Alumni Profile: Dayna Walton (BFA Printmaking) On Why Your Future Is Yours to Create
Owner, Solstice Handmade
Grand Rapids, MI
(’19, BFA Printmaking)
That Dayna Walton graduated from KCAD already a successful professional artist and entrepreneur isn’t all that surprising when you consider how long she’s been making a career out of her creativity. Long before launching Solstice Handmade, an online platform showcasing her nature-inspired artwork, Walton was a 9th grader selling multiple pieces of handmade jewelry and clothing a day on Etsy. Still, she knew she had room to grow, so she came to KCAD and found the perfect environment for deepening her creative practice, evolving her business, and discovering new ways to connect to the world around her.
What initially led you to KCAD?
Growing up, my goal was always to make art for a living, so when I was first exposed to KCAD through dual enrollment classes at my high school, that was huge for me. I was learning amazing skills from professors who were also working artists, and their mindset and their passion were infectious. The focus was always ‘what do you want to do with this next?’ That proved to me that I could make my own path and make a living too.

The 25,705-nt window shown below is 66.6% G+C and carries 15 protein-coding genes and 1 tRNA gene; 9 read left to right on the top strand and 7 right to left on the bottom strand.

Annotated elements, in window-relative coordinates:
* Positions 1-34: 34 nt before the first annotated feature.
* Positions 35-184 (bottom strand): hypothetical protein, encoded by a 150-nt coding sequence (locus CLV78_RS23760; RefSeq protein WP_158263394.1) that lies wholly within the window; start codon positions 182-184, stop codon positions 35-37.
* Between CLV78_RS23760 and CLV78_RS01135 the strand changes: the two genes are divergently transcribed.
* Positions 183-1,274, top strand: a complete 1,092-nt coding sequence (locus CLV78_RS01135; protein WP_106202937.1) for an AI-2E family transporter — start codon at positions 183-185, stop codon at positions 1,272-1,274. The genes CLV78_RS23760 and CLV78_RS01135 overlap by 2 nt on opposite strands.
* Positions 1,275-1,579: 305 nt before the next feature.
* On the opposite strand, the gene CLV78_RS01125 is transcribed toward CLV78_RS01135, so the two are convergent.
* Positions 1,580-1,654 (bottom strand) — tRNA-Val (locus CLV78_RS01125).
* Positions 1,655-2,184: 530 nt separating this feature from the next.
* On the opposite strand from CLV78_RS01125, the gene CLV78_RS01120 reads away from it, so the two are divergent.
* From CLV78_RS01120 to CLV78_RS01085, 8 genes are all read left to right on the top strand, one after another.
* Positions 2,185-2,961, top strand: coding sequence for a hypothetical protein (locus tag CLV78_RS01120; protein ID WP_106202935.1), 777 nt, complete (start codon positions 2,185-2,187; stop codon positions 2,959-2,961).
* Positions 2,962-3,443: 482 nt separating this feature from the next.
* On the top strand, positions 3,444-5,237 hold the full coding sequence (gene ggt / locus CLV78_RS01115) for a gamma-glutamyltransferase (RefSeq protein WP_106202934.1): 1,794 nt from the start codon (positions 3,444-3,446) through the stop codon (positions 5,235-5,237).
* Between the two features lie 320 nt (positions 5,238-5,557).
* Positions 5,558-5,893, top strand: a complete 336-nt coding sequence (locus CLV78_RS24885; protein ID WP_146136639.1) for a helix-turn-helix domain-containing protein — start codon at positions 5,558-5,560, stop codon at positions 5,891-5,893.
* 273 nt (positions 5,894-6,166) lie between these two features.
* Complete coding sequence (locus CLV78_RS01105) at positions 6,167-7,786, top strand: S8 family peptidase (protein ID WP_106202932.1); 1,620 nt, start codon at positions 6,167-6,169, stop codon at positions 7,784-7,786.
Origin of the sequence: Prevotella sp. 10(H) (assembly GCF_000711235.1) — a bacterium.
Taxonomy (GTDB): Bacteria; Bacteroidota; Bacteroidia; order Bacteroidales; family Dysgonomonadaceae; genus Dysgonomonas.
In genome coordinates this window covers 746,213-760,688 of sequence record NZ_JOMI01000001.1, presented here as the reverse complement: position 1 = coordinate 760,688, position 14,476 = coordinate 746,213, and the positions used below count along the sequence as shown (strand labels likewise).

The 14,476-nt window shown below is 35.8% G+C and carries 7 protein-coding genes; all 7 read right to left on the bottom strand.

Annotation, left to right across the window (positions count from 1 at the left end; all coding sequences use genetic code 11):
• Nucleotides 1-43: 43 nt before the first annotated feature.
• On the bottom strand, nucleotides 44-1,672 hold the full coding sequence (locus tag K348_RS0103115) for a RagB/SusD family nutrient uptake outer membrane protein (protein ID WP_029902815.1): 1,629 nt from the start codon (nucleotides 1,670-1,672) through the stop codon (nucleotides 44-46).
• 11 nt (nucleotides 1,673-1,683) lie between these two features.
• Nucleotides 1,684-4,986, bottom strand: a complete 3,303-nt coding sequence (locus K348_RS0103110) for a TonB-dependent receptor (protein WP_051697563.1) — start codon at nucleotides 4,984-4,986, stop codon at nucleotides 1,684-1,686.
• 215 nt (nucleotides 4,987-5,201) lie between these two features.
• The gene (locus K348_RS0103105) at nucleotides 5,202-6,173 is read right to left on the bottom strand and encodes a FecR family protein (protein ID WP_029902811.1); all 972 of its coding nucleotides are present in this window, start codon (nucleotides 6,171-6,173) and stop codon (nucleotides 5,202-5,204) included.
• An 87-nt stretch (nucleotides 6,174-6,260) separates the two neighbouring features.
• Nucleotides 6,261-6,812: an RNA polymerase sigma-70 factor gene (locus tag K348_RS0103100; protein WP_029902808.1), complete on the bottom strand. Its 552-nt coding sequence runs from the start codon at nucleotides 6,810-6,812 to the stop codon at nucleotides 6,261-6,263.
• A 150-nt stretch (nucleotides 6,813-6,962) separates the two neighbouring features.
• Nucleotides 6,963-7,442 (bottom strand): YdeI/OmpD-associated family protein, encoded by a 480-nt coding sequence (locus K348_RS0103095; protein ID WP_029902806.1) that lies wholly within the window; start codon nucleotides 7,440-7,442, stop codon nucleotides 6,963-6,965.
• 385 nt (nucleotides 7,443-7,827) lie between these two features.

You came to KCAD already thriving as an artist. How did your experiences here build on that?
The community environment at KCAD is amazing. You’re surrounded by other people who are equally passionate about creating, so you’re constantly soaking up what they’re doing and getting their perspective on how to take your work further. You build this support system of people who know what matters to you and are able to put you in the best position to grow.
Walton working in her studio (image courtesy of Solstice Handmade)
What did that journey look like for you?